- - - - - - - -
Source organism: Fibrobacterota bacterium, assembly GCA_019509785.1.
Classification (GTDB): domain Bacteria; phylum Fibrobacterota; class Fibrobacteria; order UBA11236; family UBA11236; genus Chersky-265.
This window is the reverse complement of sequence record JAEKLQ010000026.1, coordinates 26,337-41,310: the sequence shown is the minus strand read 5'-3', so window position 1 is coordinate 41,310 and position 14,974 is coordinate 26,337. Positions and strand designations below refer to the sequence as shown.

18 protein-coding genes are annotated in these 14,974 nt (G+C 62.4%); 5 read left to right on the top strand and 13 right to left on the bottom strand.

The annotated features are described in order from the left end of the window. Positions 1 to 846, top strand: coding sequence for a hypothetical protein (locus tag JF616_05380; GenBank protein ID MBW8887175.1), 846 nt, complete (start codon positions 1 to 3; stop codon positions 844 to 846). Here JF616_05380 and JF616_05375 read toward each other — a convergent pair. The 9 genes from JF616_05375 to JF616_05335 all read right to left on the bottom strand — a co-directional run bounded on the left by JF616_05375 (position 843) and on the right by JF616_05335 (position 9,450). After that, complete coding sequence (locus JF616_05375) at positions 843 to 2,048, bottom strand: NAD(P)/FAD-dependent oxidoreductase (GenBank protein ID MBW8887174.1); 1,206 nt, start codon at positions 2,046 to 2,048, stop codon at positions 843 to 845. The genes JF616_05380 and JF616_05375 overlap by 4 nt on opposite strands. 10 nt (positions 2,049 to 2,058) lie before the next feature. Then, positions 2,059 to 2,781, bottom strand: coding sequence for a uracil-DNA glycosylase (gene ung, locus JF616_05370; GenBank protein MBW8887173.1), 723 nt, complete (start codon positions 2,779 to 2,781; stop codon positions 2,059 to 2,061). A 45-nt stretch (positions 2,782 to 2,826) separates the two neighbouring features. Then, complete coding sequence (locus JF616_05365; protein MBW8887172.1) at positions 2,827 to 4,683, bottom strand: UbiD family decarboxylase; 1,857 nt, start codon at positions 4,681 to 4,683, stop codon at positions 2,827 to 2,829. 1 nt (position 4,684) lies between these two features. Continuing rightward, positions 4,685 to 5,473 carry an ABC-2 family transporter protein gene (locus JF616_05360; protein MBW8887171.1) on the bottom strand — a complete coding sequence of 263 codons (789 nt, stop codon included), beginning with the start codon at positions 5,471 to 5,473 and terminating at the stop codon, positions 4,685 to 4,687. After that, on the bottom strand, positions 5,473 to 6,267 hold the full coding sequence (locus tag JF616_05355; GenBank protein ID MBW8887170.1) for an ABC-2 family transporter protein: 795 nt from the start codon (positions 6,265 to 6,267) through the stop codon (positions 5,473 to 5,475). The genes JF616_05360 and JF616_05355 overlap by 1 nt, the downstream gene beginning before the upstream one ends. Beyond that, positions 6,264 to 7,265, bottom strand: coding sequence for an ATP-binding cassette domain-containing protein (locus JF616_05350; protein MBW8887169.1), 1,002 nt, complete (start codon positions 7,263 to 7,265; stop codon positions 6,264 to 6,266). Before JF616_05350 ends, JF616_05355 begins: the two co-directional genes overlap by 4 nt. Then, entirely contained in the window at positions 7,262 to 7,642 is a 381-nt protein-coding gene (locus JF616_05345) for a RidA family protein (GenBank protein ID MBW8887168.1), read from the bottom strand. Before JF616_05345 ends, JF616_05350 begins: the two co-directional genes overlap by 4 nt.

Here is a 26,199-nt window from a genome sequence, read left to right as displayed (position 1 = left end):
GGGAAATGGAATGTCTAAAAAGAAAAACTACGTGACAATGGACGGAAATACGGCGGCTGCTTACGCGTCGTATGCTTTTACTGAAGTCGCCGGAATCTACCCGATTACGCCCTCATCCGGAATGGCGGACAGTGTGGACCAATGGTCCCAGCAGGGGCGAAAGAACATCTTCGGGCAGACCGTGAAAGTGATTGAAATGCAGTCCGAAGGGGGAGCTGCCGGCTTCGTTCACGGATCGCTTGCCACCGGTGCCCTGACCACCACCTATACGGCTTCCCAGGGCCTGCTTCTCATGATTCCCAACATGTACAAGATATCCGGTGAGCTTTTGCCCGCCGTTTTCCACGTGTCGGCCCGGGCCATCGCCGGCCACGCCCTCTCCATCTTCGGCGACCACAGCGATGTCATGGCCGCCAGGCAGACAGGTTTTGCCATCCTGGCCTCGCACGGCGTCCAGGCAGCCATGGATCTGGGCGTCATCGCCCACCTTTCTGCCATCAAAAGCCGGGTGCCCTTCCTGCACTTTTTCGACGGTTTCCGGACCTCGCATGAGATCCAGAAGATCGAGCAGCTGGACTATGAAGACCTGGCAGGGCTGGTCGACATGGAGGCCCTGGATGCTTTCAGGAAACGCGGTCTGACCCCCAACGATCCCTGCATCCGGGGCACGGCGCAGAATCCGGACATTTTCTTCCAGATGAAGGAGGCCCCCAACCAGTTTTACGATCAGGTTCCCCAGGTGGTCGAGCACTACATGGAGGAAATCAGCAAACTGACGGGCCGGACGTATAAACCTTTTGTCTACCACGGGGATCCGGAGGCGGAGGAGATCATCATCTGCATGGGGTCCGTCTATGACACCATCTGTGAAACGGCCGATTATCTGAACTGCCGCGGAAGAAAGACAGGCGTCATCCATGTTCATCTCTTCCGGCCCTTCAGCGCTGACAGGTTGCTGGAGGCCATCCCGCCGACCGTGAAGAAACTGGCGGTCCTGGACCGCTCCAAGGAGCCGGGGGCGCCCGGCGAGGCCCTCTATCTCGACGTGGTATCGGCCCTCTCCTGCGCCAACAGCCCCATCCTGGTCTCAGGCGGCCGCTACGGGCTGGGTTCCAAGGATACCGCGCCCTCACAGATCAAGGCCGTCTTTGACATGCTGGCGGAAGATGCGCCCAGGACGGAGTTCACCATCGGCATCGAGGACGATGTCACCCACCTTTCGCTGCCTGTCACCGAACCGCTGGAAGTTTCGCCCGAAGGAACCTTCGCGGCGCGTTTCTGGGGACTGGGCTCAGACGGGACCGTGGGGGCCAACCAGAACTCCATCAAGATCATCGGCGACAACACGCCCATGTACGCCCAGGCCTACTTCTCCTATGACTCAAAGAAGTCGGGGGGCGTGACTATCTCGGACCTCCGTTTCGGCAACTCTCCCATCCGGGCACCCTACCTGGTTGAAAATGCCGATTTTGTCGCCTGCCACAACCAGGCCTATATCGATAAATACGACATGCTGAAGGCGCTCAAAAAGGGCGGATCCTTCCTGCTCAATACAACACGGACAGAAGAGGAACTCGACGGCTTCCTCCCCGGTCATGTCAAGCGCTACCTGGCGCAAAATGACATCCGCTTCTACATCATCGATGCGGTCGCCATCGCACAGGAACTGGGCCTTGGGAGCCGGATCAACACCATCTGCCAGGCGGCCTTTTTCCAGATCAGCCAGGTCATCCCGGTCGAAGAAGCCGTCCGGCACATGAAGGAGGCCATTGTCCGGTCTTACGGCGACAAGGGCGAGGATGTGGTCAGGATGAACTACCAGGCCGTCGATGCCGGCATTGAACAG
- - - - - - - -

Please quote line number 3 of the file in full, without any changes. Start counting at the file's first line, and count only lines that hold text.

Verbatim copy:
This window is the reverse complement of sequence record JAEKLQ010000026.1, coordinates 26,337-41,310: the sequence shown is the minus strand read 5'-3', so window position 1 is coordinate 41,310 and position 14,974 is coordinate 26,337. Positions and strand designations below refer to the sequence as shown.